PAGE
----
And that means that while rhetorically I can’t see any reason to buy stocks my daily system is now long again while the weekly system has been long for 9 weeks (that’s my trading not rhetorical self there).
Crucially, the JimmyR indicator has now switched to long again can see by the arrows on the chart below. I’ve talked about what this is a lot. But suffice to say it’s a good very MACRO indicator of overall direction. The funk in December has caused the Bolly bands to open up in a way that I haven’t seen for a very long time which is a warning that we may see more choppyness. But for the moment this stocks market rally may find more support than many think.
As discussed in the dailies, any moves into the 2,675/2,725 region is expected to be very well supported. I’ll update in the dailies as to whether we have a signal that such a move is a foot. Fo r the moment though, price is still pointing higher.
The EU’s data flow is now less bad than the data in the US – Implications for asset prices
It had to happen eventually (just because of the construction of the indexes), but the past week has seen the Citibank Economic Surprise Index (CESI) score for the United States fall below that of Europe, Emerging Markets, indeed almost everyone except China.
Now when I say it had to happen because of the construction of the indexes I mean that as data prints poorly so then are expectations re-calibrated such that the data eventually stops missing expectations. What had been remarkable was that EU data was so weak for so long.
That told us just how poorly the EU was performing economically. So it was no surprise to me or you dear readers that the ECB turned tail and is now trying to figure out how to restimulate growth and still claim it has done a back flip with a full twist.
Anyway the ECB did pivot, the Euro did fall and the USD rise, EU stocks have lagged the US for a bit, but now that the US data is worse than expected and the EU data is starting to be less bad what does it mean?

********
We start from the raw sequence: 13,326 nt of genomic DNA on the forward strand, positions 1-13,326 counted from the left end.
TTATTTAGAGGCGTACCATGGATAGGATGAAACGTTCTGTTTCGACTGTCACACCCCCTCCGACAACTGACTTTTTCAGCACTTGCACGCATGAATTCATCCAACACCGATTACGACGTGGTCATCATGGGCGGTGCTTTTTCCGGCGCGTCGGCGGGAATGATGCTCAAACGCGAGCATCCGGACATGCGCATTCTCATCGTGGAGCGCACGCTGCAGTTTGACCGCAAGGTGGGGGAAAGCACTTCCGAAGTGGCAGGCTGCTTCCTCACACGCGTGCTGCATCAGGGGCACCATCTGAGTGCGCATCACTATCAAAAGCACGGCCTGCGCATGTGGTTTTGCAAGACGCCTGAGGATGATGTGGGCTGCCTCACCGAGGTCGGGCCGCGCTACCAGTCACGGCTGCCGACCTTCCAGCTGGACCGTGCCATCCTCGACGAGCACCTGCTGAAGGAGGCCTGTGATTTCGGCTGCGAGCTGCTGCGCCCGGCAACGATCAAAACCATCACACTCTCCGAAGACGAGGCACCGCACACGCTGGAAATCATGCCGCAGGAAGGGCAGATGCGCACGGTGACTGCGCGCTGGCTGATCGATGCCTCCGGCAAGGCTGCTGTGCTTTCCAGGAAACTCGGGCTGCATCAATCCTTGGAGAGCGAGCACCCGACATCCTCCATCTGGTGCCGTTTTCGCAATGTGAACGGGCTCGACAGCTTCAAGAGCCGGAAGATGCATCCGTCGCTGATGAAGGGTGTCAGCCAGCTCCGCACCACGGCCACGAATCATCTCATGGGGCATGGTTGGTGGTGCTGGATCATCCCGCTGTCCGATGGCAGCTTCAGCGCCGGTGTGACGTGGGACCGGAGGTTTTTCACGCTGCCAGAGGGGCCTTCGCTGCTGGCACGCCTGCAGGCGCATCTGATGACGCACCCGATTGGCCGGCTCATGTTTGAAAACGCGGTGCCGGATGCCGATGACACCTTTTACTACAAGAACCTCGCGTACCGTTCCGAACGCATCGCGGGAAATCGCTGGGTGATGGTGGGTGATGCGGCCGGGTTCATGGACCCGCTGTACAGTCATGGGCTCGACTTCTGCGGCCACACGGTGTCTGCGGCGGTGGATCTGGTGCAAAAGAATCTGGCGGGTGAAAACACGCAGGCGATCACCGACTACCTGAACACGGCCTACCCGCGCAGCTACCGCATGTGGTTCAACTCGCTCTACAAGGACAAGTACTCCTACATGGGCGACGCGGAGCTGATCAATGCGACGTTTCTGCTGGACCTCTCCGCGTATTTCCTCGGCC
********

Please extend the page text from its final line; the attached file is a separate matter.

For the US dollar (in DXY terms and more broadly – right hand side of the chart below) the data flow looks to be a negative that could see the greenback lose a couple to a few percent from where it currently sits. In DXY and Euro terms that might see prices head toward the bottom and top of the respective ranges we’ve been trading in over the past few months.From a stock market portfolio the divergence between the S&P 500 and the data flow has been stark. While these charts are 12 week rate of change and thus the Stock component (LHS of the chart above) reflects the big bounce from the very week December period it is easy to see why real money has been leery of buying back into this US stocks market rally.
That’s the battle between our (my own) rhetorical or fundamental selves and our trading and signal based selves. For the moment the traders are winning.
Looking at the Euro and USD directly we see they both have reversed off important levels over the past week.
In the USD Index terms that level is 97.70/90 which is both the multi-month range top and the 61.8% retracement of the big fall to the 2018 lows. It’s a solid level and the eventual break I expect will be decisive. But for now it’s a nut too hard to crack – and the data suggests it might remain so for a little while yet. That may put 95.00 perhaps even 93.70 into the frame first.
For the Euro the level was 1.1185 which as the 61.8% retracement of the big rally into last years highs is analogous with the 97.70/90 region in the DXY. An eventual break below there – which I expect – will drive EURUSD toward 1.08/09 perhaps even 1.03/04.